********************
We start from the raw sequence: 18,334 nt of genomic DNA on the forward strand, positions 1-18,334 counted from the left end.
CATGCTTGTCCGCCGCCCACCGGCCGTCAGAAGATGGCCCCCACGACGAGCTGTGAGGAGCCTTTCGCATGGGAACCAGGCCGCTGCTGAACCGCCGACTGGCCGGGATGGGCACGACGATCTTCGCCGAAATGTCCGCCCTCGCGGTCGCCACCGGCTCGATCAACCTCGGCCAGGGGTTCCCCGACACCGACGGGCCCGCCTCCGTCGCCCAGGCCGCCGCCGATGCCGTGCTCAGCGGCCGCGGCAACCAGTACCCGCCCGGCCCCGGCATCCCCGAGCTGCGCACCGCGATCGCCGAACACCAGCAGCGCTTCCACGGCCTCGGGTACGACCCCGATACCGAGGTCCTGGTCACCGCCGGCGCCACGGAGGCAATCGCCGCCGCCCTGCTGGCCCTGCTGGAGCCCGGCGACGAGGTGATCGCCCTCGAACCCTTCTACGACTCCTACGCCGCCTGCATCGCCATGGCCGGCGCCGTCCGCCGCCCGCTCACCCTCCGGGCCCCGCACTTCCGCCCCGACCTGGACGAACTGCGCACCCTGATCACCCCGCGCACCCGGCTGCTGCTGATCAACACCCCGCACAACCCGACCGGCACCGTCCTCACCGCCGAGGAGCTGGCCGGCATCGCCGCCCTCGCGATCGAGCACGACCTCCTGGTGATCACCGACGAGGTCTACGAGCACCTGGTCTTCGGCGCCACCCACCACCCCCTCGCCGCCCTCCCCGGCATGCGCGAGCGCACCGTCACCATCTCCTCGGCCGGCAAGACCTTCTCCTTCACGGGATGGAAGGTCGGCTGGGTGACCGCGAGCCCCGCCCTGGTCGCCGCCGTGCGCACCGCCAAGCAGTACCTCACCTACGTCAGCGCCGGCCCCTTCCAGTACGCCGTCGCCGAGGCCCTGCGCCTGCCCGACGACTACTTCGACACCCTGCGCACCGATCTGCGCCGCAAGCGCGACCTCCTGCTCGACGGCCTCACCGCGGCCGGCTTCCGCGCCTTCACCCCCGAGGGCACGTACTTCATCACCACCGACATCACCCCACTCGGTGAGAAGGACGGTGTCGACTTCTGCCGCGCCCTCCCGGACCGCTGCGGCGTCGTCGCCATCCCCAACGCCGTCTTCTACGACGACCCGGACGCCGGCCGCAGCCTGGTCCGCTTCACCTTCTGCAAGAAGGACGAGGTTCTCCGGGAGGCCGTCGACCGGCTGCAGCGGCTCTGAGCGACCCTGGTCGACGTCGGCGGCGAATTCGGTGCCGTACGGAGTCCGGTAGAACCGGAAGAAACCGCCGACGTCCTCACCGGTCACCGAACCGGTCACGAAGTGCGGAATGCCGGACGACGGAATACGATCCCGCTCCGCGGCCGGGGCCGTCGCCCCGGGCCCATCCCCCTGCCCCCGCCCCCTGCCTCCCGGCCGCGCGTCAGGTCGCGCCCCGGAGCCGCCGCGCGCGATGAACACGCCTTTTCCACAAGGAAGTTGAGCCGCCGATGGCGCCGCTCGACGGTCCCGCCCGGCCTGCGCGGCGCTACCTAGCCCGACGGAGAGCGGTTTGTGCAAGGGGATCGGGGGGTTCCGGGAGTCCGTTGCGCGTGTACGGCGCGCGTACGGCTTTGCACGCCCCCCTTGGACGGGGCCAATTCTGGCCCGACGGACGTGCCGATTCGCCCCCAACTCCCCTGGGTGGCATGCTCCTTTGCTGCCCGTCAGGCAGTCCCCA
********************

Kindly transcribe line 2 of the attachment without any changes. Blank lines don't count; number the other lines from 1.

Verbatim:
CATGCTTGTCCGCCGCCCACCGGCCGTCAGAAGATGGCCCCCACGACGAGCTGTGAGGAGCCTTTCGCATGGGAACCAGGCCGCTGCTGAACCGCCGACTGGCCGGGATGGGCACGACGATCTTCGCCGAAATGTCCGCCCTCGCGGTCGCCACCGGCTCGATCAACCTCGGCCAGGGGTTCCCCGACACCGACGGGCCCGCCTCCGTCGCCCAGGCCGCCGCCGATGCCGTGCTCAGCGGCCGCGGCAACCAGTACCCGCCCGGCCCCGGCATCCCCGAGCTGCGCACCGCGATCGCCGAACACCAGCAGCGCTTCCACGGCCTCGGGTACGACCCCGATACCGAGGTCCTGGTCACCGCCGGCGCCACGGAGGCAATCGCCGCCGCCCTGCTGGCCCTGCTGGAGCCCGGCGACGAGGTGATCGCCCTCGAACCCTTCTACGACTCCTACGCCGCCTGCATCGCCATGGCCGGCGCCGTCCGCCGCCCGCTCACCCTCCGGGCCCCGCACTTCCGCCCCGACCTGGACGAACTGCGCACCCTGATCACCCCGCGCACCCGGCTGCTGCTGATCAACACCCCGCACAACCCGACCGGCACCGTCCTCACCGCCGAGGAGCTGGCCGGCATCGCCGCCCTCGCGATCGAGCACGACCTCCTGGTGATCACCGACGAGGTCTACGAGCACCTGGTCTTCGGCGCCACCCACCACCCCCTCGCCGCCCTCCCCGGCATGCGCGAGCGCACCGTCACCATCTCCTCGGCCGGCAAGACCTTCTCCTTCACGGGATGGAAGGTCGGCTGGGTGACCGCGAGCCCCGCCCTGGTCGCCGCCGTGCGCACCGCCAAGCAGTACCTCACCTACGTCAGCGCCGGCCCCTTCCAGTACGCCGTCGCCGAGGCCCTGCGCCTGCCCGACGACTACTTCGACACCCTGCGCACCGATCTGCGCCGCAAGCGCGACCTCCTGCTCGACGGCCTCACCGCGGCCGGCTTCCGCGCCTTCACCCCCGAGGGCACGTACTTCATCACCACCGACATCACCCCACTCGGTGAGAAGGACGGTGTCGACTTCTGCCGCGCCCTCCCGGACCGCTGCGGCGTCGTCGCCATCCCCAACGCCGTCTTCTACGACGACCCGGACGCCGGCCGCAGCCTGGTCCGCTTCACCTTCTGCAAGAAGGACGAGGTTCTCCGGGAGGCCGTCGACCGGCTGCAGCGGCTCTGAGCGACCCTGGTCGACGTCGGCGGCGAATTCGGTGCCGTACGGAGTCCGGTAGAACCGGAAGAAACCGCCGACGTCCTCACCGGTCACCGAACCGGTCACGAAGTGCGGAATGCCGGACGACGGAATACGATCCCGCTCCGCGGCCGGGGCCGTCGCCCCGGGCCCATCCCCCTGCCCCCGCCCCCTGCCTCCCGGCCGCGCGTCAGGTCGCGCCCCGGAGCCGCCGCGCGCGATGAACACGCCTTTTCCACAAGGAAGTTGAGCCGCCGATGGCGCCGCTCGACGGTCCCGCCCGGCCTGCGCGGCGCTACCTAGCCCGACGGAGAGCGGTTTGTGCAAGGGGATCGGGGGGTTCCGGGAGTCCGTTGCGCGTGTACGGCGCGCGTACGGCTTTGCACGCCCCCCTTGGACGGGGCCAATTCTGGCCCGACGGACGTGCCGATTCGCCCCCAACTCCCCTGGGTGGCATGCTCCTTTGCTGCCCGTCAGGCAGTCCCCA